Tag Archives: authentication

ISNow – Digital Loss Prevention

The following introduction was originally published in the BCS Information Security Now Magazine, Winter 2011 issue (Volume 6, Issue 1), which was on the topic of Digital Loss Prevention:

Gareth Niblett, Chair of the ISSG, says that many people see DLP software as something that magically stops your data from being lost, whereas the reality is quite different. 

DLP is often used as a catch-all term for technology that somehow magically stops all unauthorised information flows once it has been installed.

In reality DLP has much wider implications in an organisation and can be quite nuanced. It could be considered as part of information lifecycle management, and should focus on ensuring the organisation can share the information it needs to, both internally and externally, in a correct, accountable and secure manner – data loss is then also prevented as a beneficial by-product.

To achieve robust inter-organisational collaboration capabilities, we would need common policies for identity proofing and verification (IPV) of organisations, people and devices, issuance of credentials, authentication, authorisation so that interoperability can be obtained (for consistency and cost reasons).

Add a bridge, to tie together disparate systems and organisations with cross certification, along with an independent verification process, to ensure assurance is provided to all parties. Mix.

Levels of trust

One leading initiative, which I am involved with, is working towards such federated trust, at higher levels of assurance between regulated companies and industries. The British Business Federation Authority (BBFA) http://federatedbusiness.org/ is a not-for-profit self-regulating organisation born out of a government request for a body to represent the needs of UK industry in relation to identity management, which came at a joint BCS/eema seminar in 2009.

The BBFA Steering Group is made up of companies from regulated industry sectors and, along with its policy management authorities, is working with both private and public sector organisations towards standards- based and interoperable IPV, strong authentication and authorisation, federation and PKI bridge policies, procedures and mechanisms, as it recognises that without these no technology can meet the real needs of customers and end users.”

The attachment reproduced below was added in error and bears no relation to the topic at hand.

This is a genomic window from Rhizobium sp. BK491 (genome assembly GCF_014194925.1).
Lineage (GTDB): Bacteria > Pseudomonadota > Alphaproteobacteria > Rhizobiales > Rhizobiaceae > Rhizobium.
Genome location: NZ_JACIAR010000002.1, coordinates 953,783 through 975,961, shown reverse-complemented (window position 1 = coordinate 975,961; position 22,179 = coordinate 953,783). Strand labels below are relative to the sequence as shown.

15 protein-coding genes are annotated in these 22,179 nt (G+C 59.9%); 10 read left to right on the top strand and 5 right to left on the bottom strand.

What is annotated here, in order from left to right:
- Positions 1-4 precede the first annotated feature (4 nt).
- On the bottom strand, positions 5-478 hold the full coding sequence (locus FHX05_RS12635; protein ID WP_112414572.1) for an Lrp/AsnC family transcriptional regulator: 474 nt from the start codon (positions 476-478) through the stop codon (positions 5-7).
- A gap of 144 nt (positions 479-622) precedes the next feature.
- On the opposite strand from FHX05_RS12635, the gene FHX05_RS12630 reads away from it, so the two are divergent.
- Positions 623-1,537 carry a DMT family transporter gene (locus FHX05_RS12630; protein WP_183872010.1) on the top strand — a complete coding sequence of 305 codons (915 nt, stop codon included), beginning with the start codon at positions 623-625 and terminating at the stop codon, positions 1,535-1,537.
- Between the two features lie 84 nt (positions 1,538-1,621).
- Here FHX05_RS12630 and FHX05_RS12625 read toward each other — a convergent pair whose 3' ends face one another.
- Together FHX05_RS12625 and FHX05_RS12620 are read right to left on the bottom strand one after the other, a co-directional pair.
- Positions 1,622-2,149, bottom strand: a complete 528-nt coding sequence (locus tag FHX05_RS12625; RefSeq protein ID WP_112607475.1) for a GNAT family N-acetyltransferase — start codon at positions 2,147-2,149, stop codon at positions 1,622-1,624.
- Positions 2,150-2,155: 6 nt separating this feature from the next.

A PDF version of the magazine is available online at:


ISNow – Identity Management

The following introduction was originally published in the BCS Information Security Now Magazine, Summer 2008 issue (Volume 2, Issue 4), which was on the topic of Identity Management:

“Is your identity simply based on your DNA, or is it more ephemeral and flexible? Is it limited to what is on a card or in a database? Can your identity be stolen, or merely assumed? There is no black and white with identity, merely shades of grey.

Someone may have multiple ‘identities’, to suit particular purposes – e.g. banking, dating, online (public / private), acting – with legitimate or criminal intentions. On the other hand, government and business often need to uniquely identify the people they interact with. This does not predicate a universal identity, but multiple John Smith’s have to be managed.

To authenticate someone’s (claimed) identity, there are four common methods:

  • something you know – e.g. password, PIN, mother’s maiden name
  • something you have – e.g. identification card, authentication token
  • something you are assigned – e.g. name, NI/NHS number, IP address
  • something you are – e.g. fingerprint, retina, DNA, voice, signature

The risk of misidentification is managed through the appropriate selection and application of these authentication methods and their associated data. Generally, the more factors that are used the stronger the authentication and greater the accountability, but this needs to be balanced against usability and failure rates.

If you’ve managed to get beyond (mis)identification then there needs to be a link to a level of authorisation for each user. These rights need to be properly maintained for each role or user, as this is the second step in identity and access management.”

A PDF version of the magazine is available online at: